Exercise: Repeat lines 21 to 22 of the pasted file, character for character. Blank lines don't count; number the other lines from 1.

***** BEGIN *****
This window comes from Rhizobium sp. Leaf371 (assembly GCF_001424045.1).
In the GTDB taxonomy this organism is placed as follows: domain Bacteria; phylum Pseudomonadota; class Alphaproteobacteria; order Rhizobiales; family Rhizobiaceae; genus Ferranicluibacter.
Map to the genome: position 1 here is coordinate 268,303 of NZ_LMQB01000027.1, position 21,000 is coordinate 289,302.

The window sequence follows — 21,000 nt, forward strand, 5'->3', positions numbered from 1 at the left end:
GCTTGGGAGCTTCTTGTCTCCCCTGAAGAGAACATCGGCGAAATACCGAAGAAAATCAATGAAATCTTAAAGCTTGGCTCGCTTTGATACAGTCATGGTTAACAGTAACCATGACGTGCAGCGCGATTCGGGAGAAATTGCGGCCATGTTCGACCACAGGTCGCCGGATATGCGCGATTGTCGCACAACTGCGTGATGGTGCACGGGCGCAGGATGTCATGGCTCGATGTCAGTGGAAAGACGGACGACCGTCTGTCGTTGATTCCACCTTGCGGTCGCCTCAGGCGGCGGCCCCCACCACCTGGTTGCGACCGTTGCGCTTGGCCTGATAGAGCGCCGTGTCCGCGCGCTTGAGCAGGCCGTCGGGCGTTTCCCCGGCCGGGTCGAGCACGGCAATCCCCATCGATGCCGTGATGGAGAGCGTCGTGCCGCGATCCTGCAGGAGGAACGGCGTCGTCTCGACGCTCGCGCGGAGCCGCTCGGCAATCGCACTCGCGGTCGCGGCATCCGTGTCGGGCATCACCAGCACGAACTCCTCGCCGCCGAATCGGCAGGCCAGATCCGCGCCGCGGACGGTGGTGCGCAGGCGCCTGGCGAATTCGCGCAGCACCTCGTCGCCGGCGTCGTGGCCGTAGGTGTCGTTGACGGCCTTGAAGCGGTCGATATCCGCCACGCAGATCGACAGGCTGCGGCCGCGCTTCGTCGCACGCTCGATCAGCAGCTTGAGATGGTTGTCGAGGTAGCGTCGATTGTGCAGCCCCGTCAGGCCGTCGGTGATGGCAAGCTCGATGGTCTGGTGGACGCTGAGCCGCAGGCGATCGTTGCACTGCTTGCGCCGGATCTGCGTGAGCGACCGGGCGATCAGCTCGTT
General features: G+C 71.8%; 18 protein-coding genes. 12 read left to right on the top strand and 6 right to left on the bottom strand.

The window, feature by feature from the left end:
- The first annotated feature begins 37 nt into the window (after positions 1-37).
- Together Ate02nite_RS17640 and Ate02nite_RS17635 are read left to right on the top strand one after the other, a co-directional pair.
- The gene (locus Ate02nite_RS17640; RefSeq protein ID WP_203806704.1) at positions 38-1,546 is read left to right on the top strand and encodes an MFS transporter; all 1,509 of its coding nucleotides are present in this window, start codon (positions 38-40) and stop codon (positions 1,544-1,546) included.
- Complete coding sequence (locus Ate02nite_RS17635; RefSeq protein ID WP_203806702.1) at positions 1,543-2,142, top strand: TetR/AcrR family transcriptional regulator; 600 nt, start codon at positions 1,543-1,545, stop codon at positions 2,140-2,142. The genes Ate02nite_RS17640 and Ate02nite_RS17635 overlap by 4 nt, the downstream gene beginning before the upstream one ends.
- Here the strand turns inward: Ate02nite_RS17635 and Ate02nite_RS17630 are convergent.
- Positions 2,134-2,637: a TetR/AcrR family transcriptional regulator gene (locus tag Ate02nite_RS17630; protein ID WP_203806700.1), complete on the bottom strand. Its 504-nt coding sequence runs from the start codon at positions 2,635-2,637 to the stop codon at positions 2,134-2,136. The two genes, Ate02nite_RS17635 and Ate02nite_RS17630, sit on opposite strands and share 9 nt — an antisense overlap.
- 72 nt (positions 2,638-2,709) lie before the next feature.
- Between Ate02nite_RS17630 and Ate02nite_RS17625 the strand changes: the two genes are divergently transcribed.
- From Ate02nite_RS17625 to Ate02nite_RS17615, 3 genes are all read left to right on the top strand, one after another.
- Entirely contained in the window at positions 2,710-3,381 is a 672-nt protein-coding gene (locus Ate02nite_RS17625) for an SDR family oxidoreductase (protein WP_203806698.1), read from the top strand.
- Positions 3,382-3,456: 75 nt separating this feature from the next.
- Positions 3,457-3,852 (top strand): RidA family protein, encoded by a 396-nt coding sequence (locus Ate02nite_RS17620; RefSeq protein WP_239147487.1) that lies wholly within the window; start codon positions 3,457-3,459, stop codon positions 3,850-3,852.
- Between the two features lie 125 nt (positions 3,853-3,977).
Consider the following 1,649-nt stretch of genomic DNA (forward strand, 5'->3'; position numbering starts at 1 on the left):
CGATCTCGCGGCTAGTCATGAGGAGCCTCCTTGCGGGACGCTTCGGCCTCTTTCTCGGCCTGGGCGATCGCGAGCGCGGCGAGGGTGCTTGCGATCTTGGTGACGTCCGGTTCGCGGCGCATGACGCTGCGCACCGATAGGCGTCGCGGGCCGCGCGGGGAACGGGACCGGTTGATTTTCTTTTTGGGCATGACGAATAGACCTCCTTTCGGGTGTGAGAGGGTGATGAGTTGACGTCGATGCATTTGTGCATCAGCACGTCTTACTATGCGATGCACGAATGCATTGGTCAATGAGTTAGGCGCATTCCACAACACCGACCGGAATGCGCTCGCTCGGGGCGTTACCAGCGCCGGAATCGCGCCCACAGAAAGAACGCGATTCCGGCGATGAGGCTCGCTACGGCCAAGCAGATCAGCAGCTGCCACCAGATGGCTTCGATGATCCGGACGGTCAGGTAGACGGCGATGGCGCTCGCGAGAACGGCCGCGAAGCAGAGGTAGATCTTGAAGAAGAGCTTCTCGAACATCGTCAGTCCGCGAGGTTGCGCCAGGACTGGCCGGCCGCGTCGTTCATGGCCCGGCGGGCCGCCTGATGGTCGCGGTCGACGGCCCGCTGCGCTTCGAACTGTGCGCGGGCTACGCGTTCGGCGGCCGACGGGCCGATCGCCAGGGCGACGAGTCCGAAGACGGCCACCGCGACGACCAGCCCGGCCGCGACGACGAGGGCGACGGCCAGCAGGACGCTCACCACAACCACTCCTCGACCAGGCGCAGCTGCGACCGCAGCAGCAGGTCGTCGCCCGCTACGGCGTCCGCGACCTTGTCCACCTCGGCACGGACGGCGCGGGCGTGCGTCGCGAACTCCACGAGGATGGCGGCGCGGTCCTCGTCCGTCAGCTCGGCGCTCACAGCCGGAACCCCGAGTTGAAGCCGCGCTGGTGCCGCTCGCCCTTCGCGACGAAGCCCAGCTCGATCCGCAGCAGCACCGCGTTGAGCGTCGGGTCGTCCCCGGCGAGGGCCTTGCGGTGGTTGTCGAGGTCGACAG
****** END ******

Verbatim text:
Consider the following 1,649-nt stretch of genomic DNA (forward strand, 5'->3'; position numbering starts at 1 on the left):
CGATCTCGCGGCTAGTCATGAGGAGCCTCCTTGCGGGACGCTTCGGCCTCTTTCTCGGCCTGGGCGATCGCGAGCGCGGCGAGGGTGCTTGCGATCTTGGTGACGTCCGGTTCGCGGCGCATGACGCTGCGCACCGATAGGCGTCGCGGGCCGCGCGGGGAACGGGACCGGTTGATTTTCTTTTTGGGCATGACGAATAGACCTCCTTTCGGGTGTGAGAGGGTGATGAGTTGACGTCGATGCATTTGTGCATCAGCACGTCTTACTATGCGATGCACGAATGCATTGGTCAATGAGTTAGGCGCATTCCACAACACCGACCGGAATGCGCTCGCTCGGGGCGTTACCAGCGCCGGAATCGCGCCCACAGAAAGAACGCGATTCCGGCGATGAGGCTCGCTACGGCCAAGCAGATCAGCAGCTGCCACCAGATGGCTTCGATGATCCGGACGGTCAGGTAGACGGCGATGGCGCTCGCGAGAACGGCCGCGAAGCAGAGGTAGATCTTGAAGAAGAGCTTCTCGAACATCGTCAGTCCGCGAGGTTGCGCCAGGACTGGCCGGCCGCGTCGTTCATGGCCCGGCGGGCCGCCTGATGGTCGCGGTCGACGGCCCGCTGCGCTTCGAACTGTGCGCGGGCTACGCGTTCGGCGGCCGACGGGCCGATCGCCAGGGCGACGAGTCCGAAGACGGCCACCGCGACGACCAGCCCGGCCGCGACGACGAGGGCGACGGCCAGCAGGACGCTCACCACAACCACTCCTCGACCAGGCGCAGCTGCGACCGCAGCAGCAGGTCGTCGCCCGCTACGGCGTCCGCGACCTTGTCCACCTCGGCACGGACGGCGCGGGCGTGCGTCGCGAACTCCACGAGGATGGCGGCGCGGTCCTCGTCCGTCAGCTCGGCGCTCACAGCCGGAACCCCGAGTTGAAGCCGCGCTGGTGCCGCTCGCCCTTCGCGACGAAGCCCAGCTCGATCCGCAGCAGCACCGCGTTGAGCGTCGGGTCGTCCCCGGCGAGGGCCTTGCGGTGGTTGTCGAGGTCGACAG